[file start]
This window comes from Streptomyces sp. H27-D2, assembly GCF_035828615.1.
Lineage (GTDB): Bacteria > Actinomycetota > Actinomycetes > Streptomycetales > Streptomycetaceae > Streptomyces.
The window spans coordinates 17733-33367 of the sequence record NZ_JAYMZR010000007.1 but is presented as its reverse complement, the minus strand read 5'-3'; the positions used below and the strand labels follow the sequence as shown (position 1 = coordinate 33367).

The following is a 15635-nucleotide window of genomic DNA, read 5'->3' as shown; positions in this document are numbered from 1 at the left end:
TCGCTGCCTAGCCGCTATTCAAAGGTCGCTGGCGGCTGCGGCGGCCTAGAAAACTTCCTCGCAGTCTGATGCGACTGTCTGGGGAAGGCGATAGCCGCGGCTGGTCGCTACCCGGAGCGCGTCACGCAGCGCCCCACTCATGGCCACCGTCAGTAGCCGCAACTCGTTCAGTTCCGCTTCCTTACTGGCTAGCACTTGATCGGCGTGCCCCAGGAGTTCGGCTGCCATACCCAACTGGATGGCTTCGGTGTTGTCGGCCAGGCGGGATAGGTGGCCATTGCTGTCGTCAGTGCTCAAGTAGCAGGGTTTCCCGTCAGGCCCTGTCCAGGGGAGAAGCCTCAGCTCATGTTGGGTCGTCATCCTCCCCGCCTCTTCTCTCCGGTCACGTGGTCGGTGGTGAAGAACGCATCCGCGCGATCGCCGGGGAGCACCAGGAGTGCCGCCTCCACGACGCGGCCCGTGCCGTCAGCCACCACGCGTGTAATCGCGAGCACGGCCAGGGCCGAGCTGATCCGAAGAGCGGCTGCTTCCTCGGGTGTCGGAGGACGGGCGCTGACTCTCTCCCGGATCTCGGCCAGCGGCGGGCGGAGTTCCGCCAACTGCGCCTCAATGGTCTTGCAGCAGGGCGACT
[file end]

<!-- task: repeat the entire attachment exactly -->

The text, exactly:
This window comes from Streptomyces sp. H27-D2, assembly GCF_035828615.1.
Lineage (GTDB): Bacteria > Actinomycetota > Actinomycetes > Streptomycetales > Streptomycetaceae > Streptomyces.
The window spans coordinates 17733-33367 of the sequence record NZ_JAYMZR010000007.1 but is presented as its reverse complement, the minus strand read 5'-3'; the positions used below and the strand labels follow the sequence as shown (position 1 = coordinate 33367).

The following is a 15635-nucleotide window of genomic DNA, read 5'->3' as shown; positions in this document are numbered from 1 at the left end:
TCGCTGCCTAGCCGCTATTCAAAGGTCGCTGGCGGCTGCGGCGGCCTAGAAAACTTCCTCGCAGTCTGATGCGACTGTCTGGGGAAGGCGATAGCCGCGGCTGGTCGCTACCCGGAGCGCGTCACGCAGCGCCCCACTCATGGCCACCGTCAGTAGCCGCAACTCGTTCAGTTCCGCTTCCTTACTGGCTAGCACTTGATCGGCGTGCCCCAGGAGTTCGGCTGCCATACCCAACTGGATGGCTTCGGTGTTGTCGGCCAGGCGGGATAGGTGGCCATTGCTGTCGTCAGTGCTCAAGTAGCAGGGTTTCCCGTCAGGCCCTGTCCAGGGGAGAAGCCTCAGCTCATGTTGGGTCGTCATCCTCCCCGCCTCTTCTCTCCGGTCACGTGGTCGGTGGTGAAGAACGCATCCGCGCGATCGCCGGGGAGCACCAGGAGTGCCGCCTCCACGACGCGGCCCGTGCCGTCAGCCACCACGCGTGTAATCGCGAGCACGGCCAGGGCCGAGCTGATCCGAAGAGCGGCTGCTTCCTCGGGTGTCGGAGGACGGGCGCTGACTCTCTCCCGGATCTCGGCCAGCGGCGGGCGGAGTTCCGCCAACTGCGCCTCAATGGTCTTGCAGCAGGGCGACT